They commenced as frontrunners, with publicly available opinion polls suggesting they were ahead 55/45.
They were also aided by a slow start from the Liberals as well as confusion over the Opposition’s industrial relations policy.
The previous Workchoices policy was supposed to be ‘dead buried and cremated’ - however, Liberal spokesmen suggested the legislation could still be ‘tweaked’ (whatever that meant).
The great difference between Workchoices and the current legislation is the primacy of the industrial award as the basis of determining wages and conditions, as opposed Workchoice’s built in bias towards some form of individual contract.
Why they couldn’t say that in Government the coalition would retain the award system and not reintroduce the concept of unfair dismissals (if that’s what they wanted to do) without winding up into knots over whether or not they would touch any sort of legislative instrument related to the Fair Work Act currently in place over the next three years is beyond us.
As for Labor, however repetitious it was, the ‘moving forward’ mantra confirmed the idea that Kevin Rudd was no longer the leader. Noting infrastructure pressures was also a sound message to sell into Middle Australia.
However, things started to slow for them midweek.
Firstly, Kevin Rudd appeared, reminding people he wasn’t dead after all. Focussing on him soaked up around two days of the campaign week.
This took from view promises both sides made on what can be claimed under the education tax refund scheme as well as the Liberal’s re-announcement of its hit list of expenditure savings.
The remainder of the week underlined the difficulty Labor has keeping its bifurcated constituencies of inner urban progressives and outer suburbanites together.
As Bernard Salt said in an Australian article on 13 August 2009, a significant and growing cultural divergence has evolved in Australian cities between different social groups between those who live in the inner city and those who live on the city’s edge.
The traditional ALP voting coalition has generally consisted of self identifying members of the labour movement, people with English as a second language, welfare recipients, public sector workers, the arts sector and high income professionals who are secularist and internationalist in orientation.
On one analysis, Julia Gillard is well placed to keep this disparate coalition together.
In the Weekend Australian on 16 February 2002, Matt Price described Julia Gillard as someone with the cheese-grater voice of a Footscray fishwife and a the multi-shaded hairstyle of a Toorak trendoid.
At a memorial service held on 14 December 2007 after Price’s death, Gillard indicated she had corrected Price, claiming she had the cheese-grater voice of an Altona fishwife and the multi-shaded hair of a Fitzroy trendoid.
Altona fishwife and Fitzroy trendoid. This sums up the disparate nature of the ALP constituency.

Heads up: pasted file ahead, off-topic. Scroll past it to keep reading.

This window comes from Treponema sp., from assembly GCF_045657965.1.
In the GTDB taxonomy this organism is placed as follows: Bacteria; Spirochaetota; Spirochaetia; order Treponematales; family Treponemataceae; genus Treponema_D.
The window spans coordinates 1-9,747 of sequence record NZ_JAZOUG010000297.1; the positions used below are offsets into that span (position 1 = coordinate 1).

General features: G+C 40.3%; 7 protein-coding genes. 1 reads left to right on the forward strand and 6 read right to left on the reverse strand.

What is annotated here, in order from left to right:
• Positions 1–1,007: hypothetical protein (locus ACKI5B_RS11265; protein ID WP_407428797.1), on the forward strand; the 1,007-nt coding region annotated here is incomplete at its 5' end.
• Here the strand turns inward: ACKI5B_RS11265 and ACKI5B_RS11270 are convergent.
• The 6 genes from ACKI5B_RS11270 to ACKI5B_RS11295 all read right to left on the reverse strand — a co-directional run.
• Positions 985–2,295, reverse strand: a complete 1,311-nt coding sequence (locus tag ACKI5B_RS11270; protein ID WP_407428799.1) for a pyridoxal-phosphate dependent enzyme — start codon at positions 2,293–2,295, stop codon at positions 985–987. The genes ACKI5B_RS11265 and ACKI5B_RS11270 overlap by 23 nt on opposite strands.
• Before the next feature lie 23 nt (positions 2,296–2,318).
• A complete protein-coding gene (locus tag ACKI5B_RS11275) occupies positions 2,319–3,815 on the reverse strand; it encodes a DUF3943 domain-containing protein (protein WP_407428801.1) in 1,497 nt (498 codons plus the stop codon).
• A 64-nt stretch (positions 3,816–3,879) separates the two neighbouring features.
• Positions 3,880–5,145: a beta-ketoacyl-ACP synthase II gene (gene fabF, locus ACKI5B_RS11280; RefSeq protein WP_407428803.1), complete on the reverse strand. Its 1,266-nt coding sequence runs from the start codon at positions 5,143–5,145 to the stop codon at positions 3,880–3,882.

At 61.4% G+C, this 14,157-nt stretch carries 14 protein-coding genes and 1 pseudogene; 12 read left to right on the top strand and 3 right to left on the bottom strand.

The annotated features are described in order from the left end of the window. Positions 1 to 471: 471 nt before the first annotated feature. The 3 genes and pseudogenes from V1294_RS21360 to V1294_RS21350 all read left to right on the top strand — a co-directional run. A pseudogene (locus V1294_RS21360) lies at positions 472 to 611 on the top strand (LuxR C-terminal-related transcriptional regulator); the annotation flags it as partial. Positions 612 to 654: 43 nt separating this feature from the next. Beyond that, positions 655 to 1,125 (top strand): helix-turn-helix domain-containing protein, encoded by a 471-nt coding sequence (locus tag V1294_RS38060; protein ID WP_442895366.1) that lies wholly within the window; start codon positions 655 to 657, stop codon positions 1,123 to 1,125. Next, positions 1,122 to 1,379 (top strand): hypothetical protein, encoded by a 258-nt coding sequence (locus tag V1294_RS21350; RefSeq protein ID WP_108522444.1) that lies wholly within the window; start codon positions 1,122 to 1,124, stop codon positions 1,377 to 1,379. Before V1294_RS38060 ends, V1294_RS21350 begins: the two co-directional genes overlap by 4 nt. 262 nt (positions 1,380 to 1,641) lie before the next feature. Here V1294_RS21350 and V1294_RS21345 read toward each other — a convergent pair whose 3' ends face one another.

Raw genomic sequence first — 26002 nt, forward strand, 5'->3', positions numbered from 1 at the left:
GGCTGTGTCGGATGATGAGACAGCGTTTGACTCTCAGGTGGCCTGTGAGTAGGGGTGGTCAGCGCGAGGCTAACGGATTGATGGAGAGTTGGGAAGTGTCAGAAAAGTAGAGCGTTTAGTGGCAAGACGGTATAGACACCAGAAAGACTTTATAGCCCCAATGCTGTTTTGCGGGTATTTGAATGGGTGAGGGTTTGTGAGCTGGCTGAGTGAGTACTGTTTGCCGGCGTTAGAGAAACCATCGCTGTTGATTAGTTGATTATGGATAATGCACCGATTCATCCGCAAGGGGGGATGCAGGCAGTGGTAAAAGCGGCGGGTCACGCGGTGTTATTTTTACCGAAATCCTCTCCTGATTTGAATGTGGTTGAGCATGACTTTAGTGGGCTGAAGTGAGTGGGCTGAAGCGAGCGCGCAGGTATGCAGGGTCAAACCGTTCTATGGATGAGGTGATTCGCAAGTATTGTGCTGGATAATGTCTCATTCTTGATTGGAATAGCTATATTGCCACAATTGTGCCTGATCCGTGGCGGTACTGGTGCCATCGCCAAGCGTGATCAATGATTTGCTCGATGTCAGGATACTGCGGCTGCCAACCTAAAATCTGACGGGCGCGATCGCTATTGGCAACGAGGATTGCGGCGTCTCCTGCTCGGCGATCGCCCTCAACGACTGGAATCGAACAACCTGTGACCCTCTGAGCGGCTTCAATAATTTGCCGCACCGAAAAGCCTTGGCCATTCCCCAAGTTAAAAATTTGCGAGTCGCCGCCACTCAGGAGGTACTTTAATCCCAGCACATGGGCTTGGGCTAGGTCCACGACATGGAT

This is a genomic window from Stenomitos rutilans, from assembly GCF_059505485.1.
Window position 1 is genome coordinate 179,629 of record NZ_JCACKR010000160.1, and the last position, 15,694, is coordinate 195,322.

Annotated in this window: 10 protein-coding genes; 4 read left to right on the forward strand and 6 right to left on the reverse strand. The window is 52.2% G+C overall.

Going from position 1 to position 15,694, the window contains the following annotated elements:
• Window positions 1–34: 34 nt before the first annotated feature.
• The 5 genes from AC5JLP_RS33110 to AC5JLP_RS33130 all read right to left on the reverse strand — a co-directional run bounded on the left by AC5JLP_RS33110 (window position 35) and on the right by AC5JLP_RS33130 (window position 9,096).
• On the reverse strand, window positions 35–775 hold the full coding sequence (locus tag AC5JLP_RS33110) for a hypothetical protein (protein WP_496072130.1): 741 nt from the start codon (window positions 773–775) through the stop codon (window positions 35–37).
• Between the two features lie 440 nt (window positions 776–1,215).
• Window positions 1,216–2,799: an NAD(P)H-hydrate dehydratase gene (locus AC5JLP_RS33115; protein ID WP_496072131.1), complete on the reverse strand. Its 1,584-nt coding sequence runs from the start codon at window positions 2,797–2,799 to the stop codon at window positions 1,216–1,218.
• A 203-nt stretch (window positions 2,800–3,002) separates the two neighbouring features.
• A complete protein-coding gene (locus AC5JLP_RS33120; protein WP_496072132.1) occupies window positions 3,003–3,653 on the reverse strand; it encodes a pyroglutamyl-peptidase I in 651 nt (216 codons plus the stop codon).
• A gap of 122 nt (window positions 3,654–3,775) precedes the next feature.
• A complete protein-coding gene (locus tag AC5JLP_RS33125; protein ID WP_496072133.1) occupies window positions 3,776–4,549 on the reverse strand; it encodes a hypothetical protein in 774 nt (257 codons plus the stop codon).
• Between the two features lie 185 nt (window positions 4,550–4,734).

The danger for Labor is that they have the problem that in trying to straddle both sides of the fence they will satisfy neither trendy nor burby.
A confusing message could mean they don’t stand for anything or anyone.
For example, during the week the Prime Minister claimed that the whilst she believed in global warming and the price of inaction about it was ‘too high a price to pay’, promising an emission trading scheme some day – something for Fitzroy.
However, the political process has to be tied to a ‘community consensus’.
The result a review of the proposed ETS during 2012 – but not before a ‘citizens’ assembly’ debates the issue over 12 months to assist in building community consensus (slowing the introduction of the ETS and thus a price on carbon, with its inherently higher consumer costs that it imposes) – something for Altona.
This idea (particularly the ‘citizens’ assembly’) was universally panned – in trying to please everyone they pleased nobody.
Promising offshore processing of asylum seekers arriving by boat (something for Altona) but not at Nauru (as it hadn’t signed the UN Refugees Convention – something for Fitzroy) similarly appeared to please no-one.
A final example was where the Prime Minister argued that the population debate she commenced was less about immigrant numbers but rather where skilled migrants were going to live.
However, as ex-leader Mark Latham said, it was a phoney debate. He went on to say:
If it's not an immigration debate, it's no debate…………and I'll tell you what it is, it's a fraud. It's an attempt to con people in western Sydney that she's going to do something about congestion.
Nevertheless, these problems ultimately didn’t alter Labor’s frontrunning position.
By weeks end, the Morgan poll still showed the ALP with a 54/46 margin (with a high number of women indicating they will vote Labor), although the last Newspoll had it 52/48.
The Liberals were aided by a ‘nothing to see here move along’ debate between the two leadership contenders (which really was a joint news conference) in which Abbott won by not losing to Gillard (the more accomplished public speaker) and Abbott getting through a 7.30 Report interview unscathed.
And so the second stanza commences with the challenge for the Liberals is whether an Abbott led party can be plausibility regarded as The Champion of Suburbia as well as getting over a perceived problem with women voters.
As frontrunners, it is Labor’s challenge to show that it is not trying to be too clever by half.